Risk and Impact Factors

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      Invasiveness
      • Proved invasive outside its native range
      • Highly adaptable to different environments
      • Highly mobile locally
      • Has high reproductive potential
      • Has propagules that can remain viable for more than one year
      Impact outcomes
      • Damaged ecosystem services
      • Ecosystem change/ habitat alteration
      • Reduced native biodiversity
      Likelihood of entry/control
      • Highly likely to be transported internationally deliberately
      • Difficult/costly to control

      Uses

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      A. pseudoplatanus is used in western and northern UK along coastal areas, and on offshore islands as windbreaks against strong Atlantic gales. Ramified adventitious roots which often penetrate deeply give these trees a solid hold (van-Gelderen et al., 1994) and the canopy significantly reduces wind speeds (Hoppe et al., 1997). It has been widely introduced outside its native range, primarily for amenity planting (Binggeli, 1999), and many cultivars are widely used in landscape planting because of their handsome foliage and crown shape.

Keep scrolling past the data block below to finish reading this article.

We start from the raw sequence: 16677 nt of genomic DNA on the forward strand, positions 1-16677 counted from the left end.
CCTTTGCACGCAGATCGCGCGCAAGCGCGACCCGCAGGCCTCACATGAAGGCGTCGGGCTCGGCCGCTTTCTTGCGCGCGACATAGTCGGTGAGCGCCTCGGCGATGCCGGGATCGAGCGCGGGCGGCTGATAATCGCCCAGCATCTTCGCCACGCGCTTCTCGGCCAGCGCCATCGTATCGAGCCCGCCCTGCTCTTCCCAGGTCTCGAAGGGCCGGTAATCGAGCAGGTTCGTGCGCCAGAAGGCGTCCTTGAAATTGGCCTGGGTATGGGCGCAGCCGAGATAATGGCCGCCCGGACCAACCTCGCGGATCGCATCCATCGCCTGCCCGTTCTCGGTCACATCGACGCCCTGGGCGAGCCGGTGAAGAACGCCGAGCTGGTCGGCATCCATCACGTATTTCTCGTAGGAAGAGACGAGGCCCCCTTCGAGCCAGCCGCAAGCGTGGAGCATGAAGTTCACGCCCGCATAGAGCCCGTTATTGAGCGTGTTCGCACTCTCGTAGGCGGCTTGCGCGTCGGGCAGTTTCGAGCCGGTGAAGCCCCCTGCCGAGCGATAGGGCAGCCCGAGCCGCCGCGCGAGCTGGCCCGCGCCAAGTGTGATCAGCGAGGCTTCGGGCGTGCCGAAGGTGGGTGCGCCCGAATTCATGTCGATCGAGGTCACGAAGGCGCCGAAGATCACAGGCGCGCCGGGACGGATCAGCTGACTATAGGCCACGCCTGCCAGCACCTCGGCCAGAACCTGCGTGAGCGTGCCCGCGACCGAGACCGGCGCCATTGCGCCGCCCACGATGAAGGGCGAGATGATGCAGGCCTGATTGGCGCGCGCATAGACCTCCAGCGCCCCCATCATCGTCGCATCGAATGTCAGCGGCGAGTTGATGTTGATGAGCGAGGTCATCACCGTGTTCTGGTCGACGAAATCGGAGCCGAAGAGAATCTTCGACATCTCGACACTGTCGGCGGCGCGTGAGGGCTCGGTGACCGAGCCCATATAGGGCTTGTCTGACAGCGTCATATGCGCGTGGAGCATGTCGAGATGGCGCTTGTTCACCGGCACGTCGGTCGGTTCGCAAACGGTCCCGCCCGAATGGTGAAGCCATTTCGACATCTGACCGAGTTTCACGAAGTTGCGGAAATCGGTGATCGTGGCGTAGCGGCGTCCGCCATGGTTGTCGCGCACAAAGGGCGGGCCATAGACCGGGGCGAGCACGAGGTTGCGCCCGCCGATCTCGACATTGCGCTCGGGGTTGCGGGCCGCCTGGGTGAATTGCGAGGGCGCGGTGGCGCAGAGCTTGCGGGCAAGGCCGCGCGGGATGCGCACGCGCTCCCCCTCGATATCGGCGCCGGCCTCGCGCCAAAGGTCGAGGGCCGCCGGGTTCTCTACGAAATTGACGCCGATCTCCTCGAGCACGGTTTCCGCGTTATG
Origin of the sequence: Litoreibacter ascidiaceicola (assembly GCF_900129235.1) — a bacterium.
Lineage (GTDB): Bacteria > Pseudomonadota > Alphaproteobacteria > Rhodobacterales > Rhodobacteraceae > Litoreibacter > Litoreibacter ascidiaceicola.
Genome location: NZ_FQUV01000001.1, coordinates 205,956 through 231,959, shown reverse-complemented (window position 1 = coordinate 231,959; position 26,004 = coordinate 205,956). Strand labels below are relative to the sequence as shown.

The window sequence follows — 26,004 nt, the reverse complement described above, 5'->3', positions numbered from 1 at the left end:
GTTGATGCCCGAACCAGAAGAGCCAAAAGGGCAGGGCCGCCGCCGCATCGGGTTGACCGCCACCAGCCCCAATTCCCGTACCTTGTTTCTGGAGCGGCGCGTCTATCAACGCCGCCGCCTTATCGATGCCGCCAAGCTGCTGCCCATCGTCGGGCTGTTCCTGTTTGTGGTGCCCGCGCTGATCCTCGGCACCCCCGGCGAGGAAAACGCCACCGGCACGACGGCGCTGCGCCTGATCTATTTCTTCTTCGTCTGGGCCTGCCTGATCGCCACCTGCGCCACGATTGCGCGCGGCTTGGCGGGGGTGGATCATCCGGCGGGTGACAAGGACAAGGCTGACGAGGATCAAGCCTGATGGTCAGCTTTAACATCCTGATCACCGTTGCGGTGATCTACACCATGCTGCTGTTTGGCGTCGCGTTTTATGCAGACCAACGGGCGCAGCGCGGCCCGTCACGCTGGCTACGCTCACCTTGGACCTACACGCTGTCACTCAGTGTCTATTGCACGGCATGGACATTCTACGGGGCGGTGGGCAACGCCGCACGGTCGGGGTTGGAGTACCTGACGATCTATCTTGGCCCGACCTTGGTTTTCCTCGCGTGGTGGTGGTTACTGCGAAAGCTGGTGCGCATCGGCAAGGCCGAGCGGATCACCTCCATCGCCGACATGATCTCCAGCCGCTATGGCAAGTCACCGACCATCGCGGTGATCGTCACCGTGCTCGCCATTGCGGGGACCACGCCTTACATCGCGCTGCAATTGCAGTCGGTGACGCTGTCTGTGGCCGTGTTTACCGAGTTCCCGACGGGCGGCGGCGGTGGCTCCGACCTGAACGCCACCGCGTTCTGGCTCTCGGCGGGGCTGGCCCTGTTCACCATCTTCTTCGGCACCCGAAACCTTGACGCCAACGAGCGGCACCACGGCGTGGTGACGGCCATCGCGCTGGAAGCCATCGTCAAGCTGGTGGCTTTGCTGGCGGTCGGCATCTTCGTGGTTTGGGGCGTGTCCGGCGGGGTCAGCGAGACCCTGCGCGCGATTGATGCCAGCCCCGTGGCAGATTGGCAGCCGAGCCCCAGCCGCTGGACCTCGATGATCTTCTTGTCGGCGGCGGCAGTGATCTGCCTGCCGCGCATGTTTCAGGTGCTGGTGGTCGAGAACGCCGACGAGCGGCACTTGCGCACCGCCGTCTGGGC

A. pseudoplatanus wood is white, close-grained, and moderately hard. It was formerly much used in turnery, for cups, bowls and pattern blocks, is still reputedly used by saddlemakers and millwrights, and continues to be widely used for furniture manufacture, flooring and joinery (Savill, 1991). Occasionally, wavy-grained sycamore, which can fetch very high prices, occurs: in demand for musical instruments, especially violins. Veneer from this species is widely used in the furniture industry (van-Gelderen et al., 1994).

      Uses List